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Do Your Part, Be Water Smart This Summer With WHALE Tales

Being water smart means knowing how to behave safely when in, on and around the water — and knowing what to do in a water emergency — so you can help prevent a dangerous situation from happening.

The Red Cross has been involved with water safety for over 100 years. Since adding drowning prevention to its mission in 1914, the Red Cross has helped to reduce accidental drownings by nearly 90% nationwide.

As part of this work, more than 2.5 million people every year learn to swim using Red Cross lessons. But swim lessons are just one part of the water safety equation. That’s why we created the free Longfellow’s WHALE Tales Water Safety for Children program, helping children from all backgrounds in kindergarten through 5th grade learn vital water safety behaviors without having to be at a swimming pool.

The Red Cross WHALE Tales program, which stands for Water Habits Are Learned Early, is named in honor of Commodore Wilbert E. Longfellow who started the Red Cross Lifesaving Corps in 1914.

The WHALE Tales themselves are short, engaging and age-appropriate lessons that cover important water safety topics in different environments such as pools, waterparks, oceans, lakes and rivers. Each lesson centers on a memorable rhyming phrase to help kids retain what they’ve learned.

You can be a safety champion this summer by discussing water safety with the entire family before heading out to the water. Here is a sneak peek at some of the lessons that Longfellow the Whale is teaching.

Don’t Just Pack It, Wear Your Life Jacket.

Sometimes, it’s fun to go underwater and see things from a whale’s point of view, and sometimes it’s much better to just stay on top of things, at the water’s surface. A life jacket can give you the ability to float, especially if you are still learning how to swim or if you are in a boat.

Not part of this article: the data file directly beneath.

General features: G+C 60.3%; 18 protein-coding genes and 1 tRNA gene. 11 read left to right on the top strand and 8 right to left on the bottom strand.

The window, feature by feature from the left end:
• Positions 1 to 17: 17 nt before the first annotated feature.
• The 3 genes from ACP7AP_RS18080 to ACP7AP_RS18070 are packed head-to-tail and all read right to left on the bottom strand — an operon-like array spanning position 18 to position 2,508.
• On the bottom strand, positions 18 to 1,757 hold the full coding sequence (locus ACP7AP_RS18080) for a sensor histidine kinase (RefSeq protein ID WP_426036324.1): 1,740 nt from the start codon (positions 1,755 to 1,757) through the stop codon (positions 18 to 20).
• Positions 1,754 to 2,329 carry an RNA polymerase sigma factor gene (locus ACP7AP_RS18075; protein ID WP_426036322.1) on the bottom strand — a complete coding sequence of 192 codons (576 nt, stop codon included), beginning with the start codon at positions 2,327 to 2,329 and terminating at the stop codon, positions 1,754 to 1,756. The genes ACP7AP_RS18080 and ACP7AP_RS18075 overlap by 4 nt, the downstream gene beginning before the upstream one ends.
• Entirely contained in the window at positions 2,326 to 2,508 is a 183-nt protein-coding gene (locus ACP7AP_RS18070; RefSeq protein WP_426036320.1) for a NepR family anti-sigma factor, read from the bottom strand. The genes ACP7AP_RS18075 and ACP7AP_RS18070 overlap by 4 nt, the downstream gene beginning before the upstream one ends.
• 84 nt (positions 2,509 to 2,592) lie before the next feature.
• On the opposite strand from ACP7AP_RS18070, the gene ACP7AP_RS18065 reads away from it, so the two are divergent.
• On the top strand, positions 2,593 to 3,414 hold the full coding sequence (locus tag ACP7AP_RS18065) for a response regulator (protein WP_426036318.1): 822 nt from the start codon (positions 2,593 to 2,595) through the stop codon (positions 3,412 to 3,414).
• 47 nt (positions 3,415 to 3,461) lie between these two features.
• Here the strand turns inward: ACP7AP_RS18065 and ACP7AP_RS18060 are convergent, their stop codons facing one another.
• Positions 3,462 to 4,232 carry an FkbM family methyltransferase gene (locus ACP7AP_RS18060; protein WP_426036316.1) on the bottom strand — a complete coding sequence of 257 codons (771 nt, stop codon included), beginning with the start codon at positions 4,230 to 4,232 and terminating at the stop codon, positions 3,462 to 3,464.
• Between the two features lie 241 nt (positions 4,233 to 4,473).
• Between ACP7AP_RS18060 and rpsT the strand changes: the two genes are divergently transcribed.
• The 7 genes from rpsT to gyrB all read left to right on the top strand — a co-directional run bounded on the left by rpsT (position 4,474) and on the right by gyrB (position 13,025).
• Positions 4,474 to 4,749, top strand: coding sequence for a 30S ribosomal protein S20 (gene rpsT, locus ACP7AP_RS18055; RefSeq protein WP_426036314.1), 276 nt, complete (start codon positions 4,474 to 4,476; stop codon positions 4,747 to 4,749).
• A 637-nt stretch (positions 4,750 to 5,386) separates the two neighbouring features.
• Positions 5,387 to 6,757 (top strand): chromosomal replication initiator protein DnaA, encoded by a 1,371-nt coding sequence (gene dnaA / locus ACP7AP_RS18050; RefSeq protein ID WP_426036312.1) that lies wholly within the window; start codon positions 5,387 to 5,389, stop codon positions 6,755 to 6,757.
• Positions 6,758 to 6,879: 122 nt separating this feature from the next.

Wave, River or Tide, Water Smarts Are Your Guide.

Swimming can be different in oceans, lakes, ponds or rivers. Even a wave pool or a winding river ride at a waterpark is only similar to being in the actual ocean or a river. At a waterpark, the rides are controlled by people, but nature is much less predictable, so be aware and remember your water smarts.

Reach or Throw, Don’t Go.

Lifeguards are taught how to use special rescue techniques and equipment to help save a person who is in danger of drowning. They also learn how to safely enter the water to go help the person. This is their job. If you see someone in trouble, first tell an adult. Look for other ways to help someone without going into the water yourself, such as life rings and reaching poles.

Swim as a Pair with a Lifeguard There.

One of the key water safety rules is to never swim alone and never go into water without permission and supervision of an adult. As the WHALE Tale teaches you, lifeguards are an important part of your water safety team, but you should also have designated adult water watchers. Unlike lifeguards, who are responsible for everyone at an aquatic facility, your water watcher is there just for you and your group. And don’t forget about you — with your newfound water smarts, you are an important part of the team, too.

Parents and caregivers can teach children to be water smart with WHALE Tales anytime, anywhere. All the information about this free program can be found at redcross.org/watersafetyforkids.

Teachers and youth leaders can also get free downloadable resources including lesson plans, course presentations and engaging materials such as videos and activity sheets by visiting redcross.org/WHALEtales.